The story of the Xenoblade Chronicles trilogy has ended with the release of Xenoblade Chronicles 3, and now fans are wondering what the developer Monolith Soft is up to next. Some fans eagerly await the coming DLC waves for Xenoblade 3, while others look to Monolith’s past with hopes for a port of a forgotten classic: Xenoblade Chronicles X.
Given its launch on the Wii U and the already niche status of the Xenoblade series around the time of release, it’s no surprise that Xenoblade Chronicles X was not a big seller. Estimates place the game at having sold half a million units in a series that sells an average of two million units per game. Despite this, it has garnered a reputation within the fanbase, and with the rising popularity of the Xenoblade franchise, a Switch port could earn it the successful release it deserves.
Xenoblade Chronicles X Is a Spinoff With a Simpler Story
Xenoblade Chronicles X acts as a spinoff entry, containing its own story. As the game is quite the departure, fans who have yet to play the main trilogy don’t need to worry about not understanding the story. Known traditionally for its blend of steampunk and fantasy aesthetics and stories that incorporate philosophical thinking, X leans into a much simpler plot that’s complemented by a heavy sci-fi aesthetic and majestic world.
Unlike its predecessor, Xenoblade Chronicles, X follows the destruction of Earth and the last remnants of humanity as they escape to a distant planet. A ship known as the White Whale is pursued by an alien coalition known as the Ganglion. Eventually, the White Whale crashes onto an alien planet, and the survivors are left to find the Lifehold that contains the rest of the ship’s occupants. The story ends on a cliffhanger that some fans believe is reason enough for a port and even a sequel.
While the cliffhanger may be gripping for some, others believe X‘s simple story is somewhat lacking, as many fans used to the heavy narratives of other Xenoblade games may be put off by the more absent narrative. But the game is more focused on showing how the remnants of humanity struggle to survive on an alien planet, and thus more emphasis is placed on side-quests that show relations between characters and how their new environment impacts their livelihood. While the execution is a far cry from anything the trilogy has done, the main focus should be on Mira, the world the story takes place.
Xenoblade X’s Immersive World Makes It Worth Playing
One of the largest worlds in gaming, topping The Legend of Zelda: Breath of the Wild and The Witcher 3: Wild Hunt, Mira is reason enough to port the game. Coming in at nearly 155 square miles across five continents, Mira pushed the Wii U to its limits and demonstrated the technical prowess of Monolith Soft. Mira is, in the eyes of many, a character in itself due to its scale and density in content. With numerous landmarks and caverns to uncover, unique monsters to hunt, and quests to take on, all backed by a soundtrack composed by Hiroyuki Sawano of Attack on Titan fame, Mira is packed with content that more than makes up for the lacking story.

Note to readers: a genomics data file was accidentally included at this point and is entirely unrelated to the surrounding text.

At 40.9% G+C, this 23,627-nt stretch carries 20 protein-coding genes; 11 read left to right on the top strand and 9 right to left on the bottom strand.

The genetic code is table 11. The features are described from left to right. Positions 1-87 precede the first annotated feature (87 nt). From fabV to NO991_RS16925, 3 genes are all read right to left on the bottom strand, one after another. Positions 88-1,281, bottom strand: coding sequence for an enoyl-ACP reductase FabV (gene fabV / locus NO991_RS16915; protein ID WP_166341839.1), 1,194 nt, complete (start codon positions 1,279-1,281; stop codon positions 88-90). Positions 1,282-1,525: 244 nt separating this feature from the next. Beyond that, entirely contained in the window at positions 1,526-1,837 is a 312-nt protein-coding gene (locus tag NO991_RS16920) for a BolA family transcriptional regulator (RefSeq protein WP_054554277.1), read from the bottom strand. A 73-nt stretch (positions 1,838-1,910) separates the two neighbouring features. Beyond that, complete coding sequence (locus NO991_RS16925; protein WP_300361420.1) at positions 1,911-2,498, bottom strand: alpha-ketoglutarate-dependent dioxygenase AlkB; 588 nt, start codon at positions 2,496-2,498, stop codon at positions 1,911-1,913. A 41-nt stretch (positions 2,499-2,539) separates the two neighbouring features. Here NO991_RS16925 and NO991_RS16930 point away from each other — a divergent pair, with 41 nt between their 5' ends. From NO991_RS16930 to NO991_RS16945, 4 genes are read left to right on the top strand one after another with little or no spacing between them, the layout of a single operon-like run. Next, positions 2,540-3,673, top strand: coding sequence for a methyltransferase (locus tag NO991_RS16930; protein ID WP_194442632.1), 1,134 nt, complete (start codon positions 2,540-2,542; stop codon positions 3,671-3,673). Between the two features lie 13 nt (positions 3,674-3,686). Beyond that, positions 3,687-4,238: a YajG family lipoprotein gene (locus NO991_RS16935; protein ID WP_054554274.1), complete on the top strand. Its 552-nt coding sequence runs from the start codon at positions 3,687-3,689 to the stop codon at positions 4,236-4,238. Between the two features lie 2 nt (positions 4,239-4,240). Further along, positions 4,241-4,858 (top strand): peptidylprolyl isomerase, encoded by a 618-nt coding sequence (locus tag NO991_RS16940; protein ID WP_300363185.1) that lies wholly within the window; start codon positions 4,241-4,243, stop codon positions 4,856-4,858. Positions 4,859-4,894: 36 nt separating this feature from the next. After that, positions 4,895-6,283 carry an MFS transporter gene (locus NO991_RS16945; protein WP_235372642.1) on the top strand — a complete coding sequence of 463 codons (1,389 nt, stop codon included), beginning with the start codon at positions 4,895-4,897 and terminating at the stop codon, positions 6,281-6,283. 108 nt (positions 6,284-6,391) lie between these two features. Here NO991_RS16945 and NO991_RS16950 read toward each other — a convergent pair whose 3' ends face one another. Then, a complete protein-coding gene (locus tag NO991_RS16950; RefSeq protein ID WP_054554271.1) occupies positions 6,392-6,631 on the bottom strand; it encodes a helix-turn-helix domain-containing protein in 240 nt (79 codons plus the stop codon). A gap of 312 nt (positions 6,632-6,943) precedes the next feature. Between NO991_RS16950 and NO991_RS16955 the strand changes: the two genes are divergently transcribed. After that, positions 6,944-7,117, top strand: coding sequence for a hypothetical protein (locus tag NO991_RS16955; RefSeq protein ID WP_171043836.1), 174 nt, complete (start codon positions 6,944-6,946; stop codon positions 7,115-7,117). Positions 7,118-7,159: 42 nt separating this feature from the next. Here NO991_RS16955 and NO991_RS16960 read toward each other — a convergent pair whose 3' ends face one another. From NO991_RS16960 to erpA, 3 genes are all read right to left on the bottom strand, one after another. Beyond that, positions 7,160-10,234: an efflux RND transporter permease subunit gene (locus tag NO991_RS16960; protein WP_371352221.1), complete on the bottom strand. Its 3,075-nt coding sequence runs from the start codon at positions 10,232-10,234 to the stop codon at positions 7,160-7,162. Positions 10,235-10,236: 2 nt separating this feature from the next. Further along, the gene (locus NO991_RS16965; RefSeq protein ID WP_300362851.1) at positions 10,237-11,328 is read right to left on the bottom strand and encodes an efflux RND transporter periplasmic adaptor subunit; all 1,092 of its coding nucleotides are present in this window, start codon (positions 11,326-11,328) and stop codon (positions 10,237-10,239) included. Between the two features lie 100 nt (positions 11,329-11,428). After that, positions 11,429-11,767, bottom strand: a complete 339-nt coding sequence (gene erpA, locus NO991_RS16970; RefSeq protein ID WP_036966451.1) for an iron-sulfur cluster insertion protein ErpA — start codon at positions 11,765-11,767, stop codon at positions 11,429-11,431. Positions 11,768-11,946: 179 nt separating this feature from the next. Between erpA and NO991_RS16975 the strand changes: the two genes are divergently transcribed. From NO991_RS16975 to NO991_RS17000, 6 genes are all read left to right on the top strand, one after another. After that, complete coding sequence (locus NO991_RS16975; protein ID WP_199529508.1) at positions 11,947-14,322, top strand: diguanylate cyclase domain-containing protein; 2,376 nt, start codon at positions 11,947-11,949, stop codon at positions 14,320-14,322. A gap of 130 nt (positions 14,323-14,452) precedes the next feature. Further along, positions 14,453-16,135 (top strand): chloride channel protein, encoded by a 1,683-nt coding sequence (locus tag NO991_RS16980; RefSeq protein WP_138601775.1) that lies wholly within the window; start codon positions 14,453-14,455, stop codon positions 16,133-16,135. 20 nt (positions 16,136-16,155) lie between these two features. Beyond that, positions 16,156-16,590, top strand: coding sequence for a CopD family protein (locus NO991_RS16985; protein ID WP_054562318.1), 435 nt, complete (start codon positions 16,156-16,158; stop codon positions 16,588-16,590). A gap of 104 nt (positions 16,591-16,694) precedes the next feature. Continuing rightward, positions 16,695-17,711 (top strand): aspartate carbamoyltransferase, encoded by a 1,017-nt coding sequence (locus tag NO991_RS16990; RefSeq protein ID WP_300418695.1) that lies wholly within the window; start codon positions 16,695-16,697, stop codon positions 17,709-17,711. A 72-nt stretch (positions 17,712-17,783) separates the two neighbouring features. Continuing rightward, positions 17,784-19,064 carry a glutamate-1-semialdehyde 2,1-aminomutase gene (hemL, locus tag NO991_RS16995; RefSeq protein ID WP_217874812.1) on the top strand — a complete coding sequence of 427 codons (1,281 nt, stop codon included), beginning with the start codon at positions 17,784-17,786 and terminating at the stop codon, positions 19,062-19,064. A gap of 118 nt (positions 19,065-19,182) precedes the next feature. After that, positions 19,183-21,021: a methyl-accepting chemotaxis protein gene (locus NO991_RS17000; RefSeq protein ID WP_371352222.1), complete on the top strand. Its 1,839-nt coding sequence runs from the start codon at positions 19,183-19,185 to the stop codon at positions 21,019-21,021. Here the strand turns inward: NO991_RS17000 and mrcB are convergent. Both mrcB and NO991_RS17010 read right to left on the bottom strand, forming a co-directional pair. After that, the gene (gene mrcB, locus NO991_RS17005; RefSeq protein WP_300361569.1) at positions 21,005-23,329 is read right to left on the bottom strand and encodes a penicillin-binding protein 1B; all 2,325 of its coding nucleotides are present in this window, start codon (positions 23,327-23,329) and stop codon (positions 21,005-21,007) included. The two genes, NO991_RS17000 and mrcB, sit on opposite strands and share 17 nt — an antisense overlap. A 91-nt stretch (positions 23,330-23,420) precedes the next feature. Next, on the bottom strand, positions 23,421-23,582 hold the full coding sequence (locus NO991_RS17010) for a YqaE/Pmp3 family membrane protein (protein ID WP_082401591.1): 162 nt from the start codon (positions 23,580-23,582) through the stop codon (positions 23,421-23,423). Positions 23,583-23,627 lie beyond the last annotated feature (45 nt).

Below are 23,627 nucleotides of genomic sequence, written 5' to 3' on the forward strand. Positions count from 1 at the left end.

The game received good reviews as a result, sitting as the highest user-rated Xenoblade game on Metacritic and averaging a solid 84 with critic reviews. Critics cite the immersion as the game’s most significant selling point, a painstakingly crafted open world to explore and look at in awe. Other reviewers cite the magnificent combat system, which, though it may seem complicated at first, grants fans a wide array of player character customization options.
For many JRPG fans, Xenoblade X‘s combat is the main draw thanks to its diversity. With a whopping 16 classes that the player character can switch between and 18 party members available, with a max party being four characters, there are plenty of ways to tackle challenging encounters. This also disregards the skells, the giant pilotable mechs that the player unlocks through advancing the story. These can also be used in combat and come with unique skills depending on how the player equips them, and more importantly, they can be used outside of battle as a new way to navigate Mira.
During the game’s release period, the director and creator of the Xenoblade series, Tetsuya Takahashi, commented on the skells via Twitter. Translated by Siliconera, he proclaimed that he has finally “met the challenge [he] had within [him], of creating an RPG in which humans and robots can co-exist.” Unfortunately, Takahashi went on record in 2018, stating in an interview with USGamer that porting Xenoblade X would be difficult due to money. Knowing that his ambition is stuck on the Wii U is tragic. However, with how much the Switch has helped the series take off and the fact that the original Xenoblade Chronicles saw success as Switch ports, a Xenoblade X port could perform much better and prevent the game from being lost to time.